We can only speculate, because we don’t know how much the President is going to make human rights an issue, and then we don’t know how much Tillerson is going to make it an issue and instruct his teams to do so as well. What we do know is that both Tillerson and Trump come from a business background, and based on what Trump said during the campaign, that he’s less interested in human rights than in counterterrorism, and he’s not particularly interested in nation-building. Trump wants to get the United States out of what he called ‘nation-building’ as well as telling other countries what to do internally. He has made remarks, for example, about Egyptian President el-Sisi being the kind of leader the Middle East needs. Yet Sisi is com- mitting widespread abuses of human rights in Egypt, in some cases worse than those committed by Mubarak. So, it doesn’t look to me as if the next administration is going to put much of an emphasis on human rights. I’m just going off of Trump, since we don’t know what Tillerson’s going to do and he has no track record on human rights. But it seems to me, based on listening to Trump and Michael Flynn, that they believe the way to get stability in the Middle East is to rely on repressive autocrats to stomp down and repress any opposition. This also seems to fly in the face of what we saw during the Arab Spring, as that will just create new Libyas, new Egypts, new Yemens, new Syrias, and new Bahrains. I mean, it doesn’t look like a great bet.

What do you think is the central threat to human rights in the Middle East?

There is not a culture, in many of the societies in Arab coun- tries and in Iran, that respects tolerance, that accepts pluralism in general, and that respects basic things like freedom of speech, religion, or the associated liberties that go with them, as in the US Bill of Rights. It’s not that only the government lacks that culture, but also that the society itself doesn’t have it. And so we see intolerance in some of the Islamist movements, as well as in governments, and in some of the Islamist opposition. There are elements of the Syrian opposition that are extremely intolerant; look at the way they manage issues like religious freedom in a place like Idlib, in opposition-controlled western Syria, where there have been forced conversions of people from the Druze religious minority. Even when the extremists who were doing so literally at gunpoint were stopped from doing [forced con- versions], no one actually denounced [the extremists] for doing that. Because in a sense, it was believed that maybe it wasn’t wise for them to try to convert the Druze at gunpoint, but [it was thought that the Druze] sort of deserved it, because they’re not Muslims. That’s a real problem.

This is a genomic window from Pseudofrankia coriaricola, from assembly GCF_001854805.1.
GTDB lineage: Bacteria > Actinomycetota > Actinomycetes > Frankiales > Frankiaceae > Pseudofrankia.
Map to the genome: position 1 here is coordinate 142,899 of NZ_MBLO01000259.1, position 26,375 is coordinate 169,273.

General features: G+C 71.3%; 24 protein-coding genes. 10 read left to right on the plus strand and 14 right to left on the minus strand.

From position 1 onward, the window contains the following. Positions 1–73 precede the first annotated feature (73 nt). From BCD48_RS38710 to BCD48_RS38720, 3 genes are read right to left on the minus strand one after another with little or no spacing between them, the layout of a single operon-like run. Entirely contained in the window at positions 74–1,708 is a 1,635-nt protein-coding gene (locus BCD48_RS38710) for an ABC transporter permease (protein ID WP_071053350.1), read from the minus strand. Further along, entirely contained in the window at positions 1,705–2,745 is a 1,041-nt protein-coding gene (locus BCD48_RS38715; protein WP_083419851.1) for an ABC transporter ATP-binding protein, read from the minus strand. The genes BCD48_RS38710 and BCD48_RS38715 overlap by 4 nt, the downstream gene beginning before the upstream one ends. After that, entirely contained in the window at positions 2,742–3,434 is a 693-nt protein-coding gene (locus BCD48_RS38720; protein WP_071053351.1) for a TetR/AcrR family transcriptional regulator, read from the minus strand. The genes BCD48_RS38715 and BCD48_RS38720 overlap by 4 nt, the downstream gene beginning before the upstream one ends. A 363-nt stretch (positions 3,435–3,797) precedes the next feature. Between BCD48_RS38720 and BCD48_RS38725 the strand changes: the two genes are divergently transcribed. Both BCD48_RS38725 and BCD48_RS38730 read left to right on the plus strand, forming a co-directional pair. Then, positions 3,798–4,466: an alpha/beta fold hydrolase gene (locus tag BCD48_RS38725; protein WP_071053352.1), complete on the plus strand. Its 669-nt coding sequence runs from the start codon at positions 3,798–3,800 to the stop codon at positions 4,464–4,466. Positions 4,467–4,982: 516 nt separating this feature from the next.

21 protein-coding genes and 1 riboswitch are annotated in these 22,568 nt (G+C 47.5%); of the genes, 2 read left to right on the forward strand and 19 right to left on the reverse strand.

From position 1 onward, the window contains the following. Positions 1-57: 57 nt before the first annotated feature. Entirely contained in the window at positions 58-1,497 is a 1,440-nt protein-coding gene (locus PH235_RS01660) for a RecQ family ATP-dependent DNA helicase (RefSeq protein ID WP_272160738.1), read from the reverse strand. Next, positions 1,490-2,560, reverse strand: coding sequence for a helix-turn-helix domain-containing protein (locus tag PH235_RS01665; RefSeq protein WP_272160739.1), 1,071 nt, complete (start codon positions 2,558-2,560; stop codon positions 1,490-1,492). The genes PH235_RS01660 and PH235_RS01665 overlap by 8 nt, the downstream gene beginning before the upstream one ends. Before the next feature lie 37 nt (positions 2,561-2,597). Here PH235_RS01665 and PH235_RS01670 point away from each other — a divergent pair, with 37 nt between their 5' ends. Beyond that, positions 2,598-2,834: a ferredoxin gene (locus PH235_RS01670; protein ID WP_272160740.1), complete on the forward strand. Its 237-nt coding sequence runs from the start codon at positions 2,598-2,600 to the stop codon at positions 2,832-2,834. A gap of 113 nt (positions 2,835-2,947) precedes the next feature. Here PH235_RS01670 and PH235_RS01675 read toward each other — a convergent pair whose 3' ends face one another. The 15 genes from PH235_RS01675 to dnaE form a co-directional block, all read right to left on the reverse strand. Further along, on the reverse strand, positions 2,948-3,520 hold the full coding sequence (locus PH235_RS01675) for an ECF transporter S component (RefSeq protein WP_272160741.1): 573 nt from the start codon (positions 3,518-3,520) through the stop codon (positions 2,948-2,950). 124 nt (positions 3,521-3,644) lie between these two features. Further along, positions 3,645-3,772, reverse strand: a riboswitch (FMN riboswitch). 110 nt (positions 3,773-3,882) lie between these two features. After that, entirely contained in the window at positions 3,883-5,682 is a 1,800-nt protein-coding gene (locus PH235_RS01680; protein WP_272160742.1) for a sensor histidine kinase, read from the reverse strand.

Until the Middle East has a better respect for the basic ele- ments of the rights outlined in the UN UDHR, I don’t think we can expect much in terms of democracy, and I don’t think we can even expect much in terms of sustained useful politi- cal discourse. People will not tolerate other people’s different points of view. I know I sound very pessimistic, but I am. One of the problems in the modern Middle Eastern world is that there is very little secular opposition. The secular opposition in places like Egypt, Jordan, or Iraq, the secular oppositions in all of those countries are very weak, and there’s practically none to speak of in the Gulf. The secular parties are very weak, and do not have deep roots into their societies. And so leftist parties are not very strong, and centrist parties are not very strong. In places like Syria, where the uprising was very weak, or in Iraq, where I worked for five years after the invasion, [the secular oppositions are] extremely weak. I was ambassador to Algeria, [and] there’s practically no secular opposition there.

What do you think the role of the United States should be in Syria going forward, in terms of preventing these kinds of abuses?

The first thing to recognize is that the US government can- not prevent the Syrian government from committing major atrocities. We’ve seen that in Aleppo. Unless the US govern- ment is willing to militarily intervene very sharply, very strongly. And it is not. So there is no way to prevent the Syrian govern- ment from committing all kinds of human rights violations and humanitarian law violations. There’s no way to prevent it on the cheap. And [it is] certainly not something that you can just talk to them, and they sort of have a lightbulb moment and say “Hey! We didn’t understand.” It doesn’t work that way. They’re much too brutal and ruthless. I think the most important thing going forward, in terms of human rights and violations of the UN Charter, humanitarian law, and Geneva Conventions, is to build cases of accountability and to press forward with some kind of an international legal process to hold some people ac- countable. As to how that’s going to be done, I think differ- ent lawyers are looking at different options. But it’s very clear the Syrian government will seek to normalize its international standing, and in five years [it will] pretend that the civil war and these gross violations never happened. I think building these cases of accountability, so that people don’t forget, and making violators pay some kind of a penalty are important.

In December 2016, the UN General Assembly voted to set up a legal process to hold people accountable for war crimes and other atrocities in Syria. What do you make of this?

I think that’s a positive step, because it’s really important for the Syrian government and its allies, Russia and Iran, to understand that there isn’t going to be a normalization of a government in Damascus that has committed this many crimes. And the Russians and the Iranians cannot commit these kinds of crimes either without some kind of accountability being demanded. The Russians have bombed all kinds of civilian tar- gets too and hit targets in Syria in a very indiscriminate fashion. I think all of them want the world to forget [the indiscriminate bombings] and pretend it didn’t happen. I think the vote in the UN General Assembly is a reminder to Damascus, to Moscow, and to Tehran that [their human rights violations] will not be [forgotten]. That’s important to deter further violations. HIR